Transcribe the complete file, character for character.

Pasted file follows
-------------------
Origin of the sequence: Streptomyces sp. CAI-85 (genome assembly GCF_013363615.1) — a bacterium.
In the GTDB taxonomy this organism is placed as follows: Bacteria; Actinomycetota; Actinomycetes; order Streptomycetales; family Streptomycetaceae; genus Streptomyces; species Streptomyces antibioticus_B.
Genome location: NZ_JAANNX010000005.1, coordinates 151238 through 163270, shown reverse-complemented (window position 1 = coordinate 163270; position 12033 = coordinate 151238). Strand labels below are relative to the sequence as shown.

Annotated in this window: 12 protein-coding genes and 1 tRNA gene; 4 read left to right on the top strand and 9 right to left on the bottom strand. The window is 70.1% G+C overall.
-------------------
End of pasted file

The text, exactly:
Origin of the sequence: Streptomyces sp. CAI-85 (genome assembly GCF_013363615.1) — a bacterium.
In the GTDB taxonomy this organism is placed as follows: Bacteria; Actinomycetota; Actinomycetes; order Streptomycetales; family Streptomycetaceae; genus Streptomyces; species Streptomyces antibioticus_B.
Genome location: NZ_JAANNX010000005.1, coordinates 151238 through 163270, shown reverse-complemented (window position 1 = coordinate 163270; position 12033 = coordinate 151238). Strand labels below are relative to the sequence as shown.

Annotated in this window: 12 protein-coding genes and 1 tRNA gene; 4 read left to right on the top strand and 9 right to left on the bottom strand. The window is 70.1% G+C overall.